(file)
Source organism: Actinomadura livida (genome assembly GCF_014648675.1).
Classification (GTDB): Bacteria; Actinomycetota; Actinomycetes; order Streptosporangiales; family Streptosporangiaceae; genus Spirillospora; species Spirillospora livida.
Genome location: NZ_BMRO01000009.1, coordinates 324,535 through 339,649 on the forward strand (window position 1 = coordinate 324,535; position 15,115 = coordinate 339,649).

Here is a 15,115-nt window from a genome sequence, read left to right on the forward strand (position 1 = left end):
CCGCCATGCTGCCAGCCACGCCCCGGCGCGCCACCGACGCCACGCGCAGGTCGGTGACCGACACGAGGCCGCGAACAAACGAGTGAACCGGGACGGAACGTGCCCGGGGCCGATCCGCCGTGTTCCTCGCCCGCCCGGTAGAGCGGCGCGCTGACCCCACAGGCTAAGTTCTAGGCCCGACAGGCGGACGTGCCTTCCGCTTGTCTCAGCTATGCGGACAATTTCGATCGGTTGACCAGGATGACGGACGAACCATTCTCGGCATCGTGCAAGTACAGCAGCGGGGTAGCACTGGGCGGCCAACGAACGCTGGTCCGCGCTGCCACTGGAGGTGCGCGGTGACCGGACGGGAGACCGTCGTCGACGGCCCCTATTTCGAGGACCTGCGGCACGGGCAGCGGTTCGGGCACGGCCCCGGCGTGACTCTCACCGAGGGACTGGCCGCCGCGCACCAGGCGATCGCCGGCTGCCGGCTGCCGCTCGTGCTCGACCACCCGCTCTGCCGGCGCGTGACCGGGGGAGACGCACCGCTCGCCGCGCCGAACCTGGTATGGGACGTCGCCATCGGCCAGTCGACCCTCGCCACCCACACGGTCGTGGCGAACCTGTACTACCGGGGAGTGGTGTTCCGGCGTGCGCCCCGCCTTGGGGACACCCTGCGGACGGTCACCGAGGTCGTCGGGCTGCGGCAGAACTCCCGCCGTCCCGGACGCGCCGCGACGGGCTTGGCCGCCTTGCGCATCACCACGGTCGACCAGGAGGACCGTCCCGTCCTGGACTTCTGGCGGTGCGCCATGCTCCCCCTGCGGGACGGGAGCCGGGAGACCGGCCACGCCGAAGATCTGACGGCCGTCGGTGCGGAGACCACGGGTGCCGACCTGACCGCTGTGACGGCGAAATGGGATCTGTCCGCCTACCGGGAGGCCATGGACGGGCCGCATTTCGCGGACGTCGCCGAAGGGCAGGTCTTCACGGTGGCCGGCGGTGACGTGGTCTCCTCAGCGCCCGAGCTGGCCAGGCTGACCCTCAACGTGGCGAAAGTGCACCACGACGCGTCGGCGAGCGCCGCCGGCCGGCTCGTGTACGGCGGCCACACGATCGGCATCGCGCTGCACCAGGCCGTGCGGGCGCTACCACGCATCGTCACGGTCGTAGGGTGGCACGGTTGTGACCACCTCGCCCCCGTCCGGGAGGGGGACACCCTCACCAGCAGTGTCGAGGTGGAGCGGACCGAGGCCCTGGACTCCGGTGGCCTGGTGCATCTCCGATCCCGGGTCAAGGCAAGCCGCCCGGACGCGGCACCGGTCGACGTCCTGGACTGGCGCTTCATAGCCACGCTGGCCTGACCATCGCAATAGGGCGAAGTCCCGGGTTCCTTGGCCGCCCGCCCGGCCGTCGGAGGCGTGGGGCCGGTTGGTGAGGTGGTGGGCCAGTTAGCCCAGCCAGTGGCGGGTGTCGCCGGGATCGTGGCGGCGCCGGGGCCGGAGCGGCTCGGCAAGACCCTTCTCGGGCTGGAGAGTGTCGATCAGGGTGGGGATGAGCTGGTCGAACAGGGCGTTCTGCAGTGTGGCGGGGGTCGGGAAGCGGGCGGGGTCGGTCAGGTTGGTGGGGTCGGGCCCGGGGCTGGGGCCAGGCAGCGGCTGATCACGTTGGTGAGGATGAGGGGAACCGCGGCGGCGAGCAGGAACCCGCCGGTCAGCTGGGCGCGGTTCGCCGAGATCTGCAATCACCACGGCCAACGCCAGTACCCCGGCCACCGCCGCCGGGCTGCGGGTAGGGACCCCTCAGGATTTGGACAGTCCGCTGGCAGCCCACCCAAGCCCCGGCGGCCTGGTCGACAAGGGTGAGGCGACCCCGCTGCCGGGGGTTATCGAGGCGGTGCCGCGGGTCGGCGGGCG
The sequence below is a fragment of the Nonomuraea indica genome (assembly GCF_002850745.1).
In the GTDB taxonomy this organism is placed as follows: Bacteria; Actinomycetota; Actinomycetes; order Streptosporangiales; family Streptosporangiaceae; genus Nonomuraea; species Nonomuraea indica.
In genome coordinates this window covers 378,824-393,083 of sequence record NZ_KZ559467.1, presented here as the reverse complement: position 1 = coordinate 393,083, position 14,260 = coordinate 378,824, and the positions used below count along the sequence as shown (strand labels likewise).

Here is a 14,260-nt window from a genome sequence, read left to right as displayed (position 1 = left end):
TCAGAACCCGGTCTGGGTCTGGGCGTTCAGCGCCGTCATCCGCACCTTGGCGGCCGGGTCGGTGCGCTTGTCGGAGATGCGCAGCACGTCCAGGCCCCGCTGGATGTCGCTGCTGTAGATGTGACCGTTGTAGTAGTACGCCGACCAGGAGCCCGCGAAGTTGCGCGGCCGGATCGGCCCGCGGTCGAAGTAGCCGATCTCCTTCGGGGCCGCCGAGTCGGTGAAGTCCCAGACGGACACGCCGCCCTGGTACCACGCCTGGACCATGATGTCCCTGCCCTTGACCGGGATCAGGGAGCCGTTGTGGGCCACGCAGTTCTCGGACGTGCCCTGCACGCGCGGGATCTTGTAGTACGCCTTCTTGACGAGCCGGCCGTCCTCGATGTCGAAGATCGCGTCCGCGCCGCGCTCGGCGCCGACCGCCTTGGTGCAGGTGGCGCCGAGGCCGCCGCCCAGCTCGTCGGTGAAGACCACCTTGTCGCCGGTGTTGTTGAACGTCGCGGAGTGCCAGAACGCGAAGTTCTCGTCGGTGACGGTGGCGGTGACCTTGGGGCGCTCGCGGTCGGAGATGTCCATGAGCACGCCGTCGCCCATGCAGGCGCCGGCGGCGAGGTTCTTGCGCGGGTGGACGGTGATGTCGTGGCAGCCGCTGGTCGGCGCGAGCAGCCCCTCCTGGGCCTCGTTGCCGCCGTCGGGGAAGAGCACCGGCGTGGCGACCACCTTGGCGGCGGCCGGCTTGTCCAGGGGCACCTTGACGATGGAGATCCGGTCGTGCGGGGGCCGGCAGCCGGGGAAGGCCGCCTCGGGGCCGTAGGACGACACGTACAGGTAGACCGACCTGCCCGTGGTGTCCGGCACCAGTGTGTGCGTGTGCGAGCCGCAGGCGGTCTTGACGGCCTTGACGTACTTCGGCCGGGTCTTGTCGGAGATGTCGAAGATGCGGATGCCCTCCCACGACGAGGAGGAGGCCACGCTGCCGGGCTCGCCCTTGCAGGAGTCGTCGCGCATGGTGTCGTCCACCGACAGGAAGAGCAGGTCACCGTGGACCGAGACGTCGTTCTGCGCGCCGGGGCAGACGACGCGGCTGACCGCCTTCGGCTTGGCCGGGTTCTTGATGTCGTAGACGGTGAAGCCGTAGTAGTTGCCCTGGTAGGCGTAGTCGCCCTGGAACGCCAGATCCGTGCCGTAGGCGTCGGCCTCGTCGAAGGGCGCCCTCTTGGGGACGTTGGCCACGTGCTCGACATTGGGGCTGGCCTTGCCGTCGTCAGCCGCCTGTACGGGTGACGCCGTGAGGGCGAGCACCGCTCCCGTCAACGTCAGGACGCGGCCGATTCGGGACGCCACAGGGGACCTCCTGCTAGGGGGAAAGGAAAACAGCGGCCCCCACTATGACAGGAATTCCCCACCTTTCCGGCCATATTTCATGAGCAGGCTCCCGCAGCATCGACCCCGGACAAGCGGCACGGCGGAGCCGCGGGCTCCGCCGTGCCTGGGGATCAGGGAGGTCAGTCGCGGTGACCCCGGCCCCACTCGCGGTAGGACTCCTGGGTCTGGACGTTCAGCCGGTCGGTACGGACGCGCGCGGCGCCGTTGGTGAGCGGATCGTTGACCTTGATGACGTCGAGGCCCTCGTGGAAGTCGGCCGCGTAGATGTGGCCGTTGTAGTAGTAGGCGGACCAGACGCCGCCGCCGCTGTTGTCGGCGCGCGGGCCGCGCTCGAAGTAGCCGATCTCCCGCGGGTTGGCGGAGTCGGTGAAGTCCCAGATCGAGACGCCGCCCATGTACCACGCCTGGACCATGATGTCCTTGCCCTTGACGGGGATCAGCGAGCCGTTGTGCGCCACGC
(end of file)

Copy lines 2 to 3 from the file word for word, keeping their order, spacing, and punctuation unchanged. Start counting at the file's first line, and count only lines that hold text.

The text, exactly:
Classification (GTDB): Bacteria; Actinomycetota; Actinomycetes; order Streptosporangiales; family Streptosporangiaceae; genus Spirillospora; species Spirillospora livida.
Genome location: NZ_BMRO01000009.1, coordinates 324,535 through 339,649 on the forward strand (window position 1 = coordinate 324,535; position 15,115 = coordinate 339,649).